Users almost universally dislike pre-roll video ads, but in an effort to bolster its advertising revenue, Twitter this week announced that it will expand its pre-roll video ad product to live and replay Periscope streams.
An expansion of Twitter’s Amplify product, which was launched in 2015 to offer “video monetization at scale,” the new offering, Ads on Periscope, will have the same format as the video ads Twitter currently runs on videos on its service.
According to Periscope group product manager Mike Folgner, “Ads on Periscope videos are a new way to use live and on-demand video to reach audiences at the most relevant moments. Periscope’s authentic and interactive nature brings people immediately into compelling live experiences and the conversation that surrounds them.”
How will brands deal with live video challenges?
For Twitter, bringing pre-roll video ads to Periscope is not just a pure revenue play designed to benefit Twitter; it’s a content creator engagement play. With competitors, including Facebook, Instagram and Snapchat, vying to keep some of their most important users (read: influencers and publishers) active on their platforms, monetization is something Twitter can’t overlook.
If content creators don’t see the benefit of creating content for Periscope, they’re likely to move to platforms that promise to deliver a return.
Folgner says that “for creators and publishers that use Periscope to go live on Twitter every day, these pre-roll ads present a new way to monetize their video content.” According to reports, content creators typically receive a 70-30 creator-Twitter ad revenue split with Amplify, and that type of split will apply to Ads on Periscope.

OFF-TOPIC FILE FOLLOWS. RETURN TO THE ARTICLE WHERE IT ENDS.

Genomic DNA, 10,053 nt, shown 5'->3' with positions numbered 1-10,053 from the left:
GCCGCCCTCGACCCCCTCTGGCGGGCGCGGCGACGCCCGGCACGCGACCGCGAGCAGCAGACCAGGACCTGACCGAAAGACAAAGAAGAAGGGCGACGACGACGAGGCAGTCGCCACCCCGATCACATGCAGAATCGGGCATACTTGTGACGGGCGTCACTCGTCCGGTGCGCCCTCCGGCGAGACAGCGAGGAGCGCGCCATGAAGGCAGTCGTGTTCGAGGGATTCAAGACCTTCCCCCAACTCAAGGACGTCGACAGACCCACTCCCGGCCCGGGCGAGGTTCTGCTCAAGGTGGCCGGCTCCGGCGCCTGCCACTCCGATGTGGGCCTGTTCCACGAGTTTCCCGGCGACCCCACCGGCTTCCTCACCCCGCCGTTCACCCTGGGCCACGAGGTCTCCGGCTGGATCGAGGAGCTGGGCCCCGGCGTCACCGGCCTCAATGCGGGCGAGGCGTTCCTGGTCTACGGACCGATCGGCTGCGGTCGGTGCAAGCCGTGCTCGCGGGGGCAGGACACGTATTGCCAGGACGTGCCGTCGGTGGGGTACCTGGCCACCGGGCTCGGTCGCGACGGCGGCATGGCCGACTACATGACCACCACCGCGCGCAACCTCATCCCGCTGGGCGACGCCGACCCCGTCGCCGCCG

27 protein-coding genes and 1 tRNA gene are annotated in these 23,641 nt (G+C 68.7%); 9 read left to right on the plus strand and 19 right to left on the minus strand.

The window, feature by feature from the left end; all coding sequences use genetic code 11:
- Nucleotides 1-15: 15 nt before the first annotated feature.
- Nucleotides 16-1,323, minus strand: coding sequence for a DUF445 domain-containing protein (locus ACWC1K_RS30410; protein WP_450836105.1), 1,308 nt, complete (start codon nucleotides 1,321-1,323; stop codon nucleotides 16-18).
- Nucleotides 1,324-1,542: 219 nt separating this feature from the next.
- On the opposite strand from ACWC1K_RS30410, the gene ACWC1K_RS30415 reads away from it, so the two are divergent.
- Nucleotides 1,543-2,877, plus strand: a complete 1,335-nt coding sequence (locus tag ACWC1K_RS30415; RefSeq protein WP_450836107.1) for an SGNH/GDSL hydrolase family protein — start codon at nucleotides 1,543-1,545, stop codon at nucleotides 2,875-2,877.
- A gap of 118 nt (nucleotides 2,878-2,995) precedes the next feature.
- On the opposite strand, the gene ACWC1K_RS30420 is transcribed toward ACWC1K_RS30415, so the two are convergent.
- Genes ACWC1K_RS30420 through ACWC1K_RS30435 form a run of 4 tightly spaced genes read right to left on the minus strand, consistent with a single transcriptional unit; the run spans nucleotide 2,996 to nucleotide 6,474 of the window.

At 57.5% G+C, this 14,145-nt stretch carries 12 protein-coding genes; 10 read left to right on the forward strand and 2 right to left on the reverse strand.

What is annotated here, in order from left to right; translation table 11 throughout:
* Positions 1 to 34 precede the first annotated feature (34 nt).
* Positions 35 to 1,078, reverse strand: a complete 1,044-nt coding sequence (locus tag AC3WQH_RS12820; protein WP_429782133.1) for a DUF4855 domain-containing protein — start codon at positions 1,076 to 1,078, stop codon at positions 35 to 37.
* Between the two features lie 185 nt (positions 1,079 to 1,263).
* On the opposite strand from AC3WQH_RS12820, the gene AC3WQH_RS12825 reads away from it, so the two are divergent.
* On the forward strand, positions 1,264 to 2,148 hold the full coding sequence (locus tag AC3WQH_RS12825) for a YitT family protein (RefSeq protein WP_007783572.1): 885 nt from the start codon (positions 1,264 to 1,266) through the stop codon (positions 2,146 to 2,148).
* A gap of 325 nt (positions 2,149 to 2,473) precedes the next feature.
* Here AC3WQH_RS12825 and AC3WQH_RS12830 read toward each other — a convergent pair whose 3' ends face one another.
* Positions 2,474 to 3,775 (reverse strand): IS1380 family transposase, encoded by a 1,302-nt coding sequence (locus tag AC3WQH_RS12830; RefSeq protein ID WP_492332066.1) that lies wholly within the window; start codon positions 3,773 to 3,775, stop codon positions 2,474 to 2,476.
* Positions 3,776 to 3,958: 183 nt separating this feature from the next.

Of course, Twitter has to sell the ads for everybody to make money, and the launch of Ads on Persicope comes at a difficult time. Major advertisers have revolted against YouTube following news articles highlighting how their ads are being displayed on videos with offensive and extremist content.
And live video platforms such as Facebook Live have come under scrutiny too after they have been used to broadcast horrible events, including crimes and suicides.
Ads on Periscope will operate against what Periscope’s Folgner refers to as “brand-safe” inventory, and Twitter’s announcement states that live video inventory will be available on Periscope streams broadcast by “select premium publishers” – so it would appear that Twitter is well-aware of the growing advertiser concerns that it must allay.
But as the PewDiePie brouhaha demonstrates, even supposedly premium content creators with inventory sold to brands as valuable and safe isn’t without risk.
Twitter’s ability to manage that risk as advertisers become more risk-averse will likely determine just how successful Ads on Periscope is.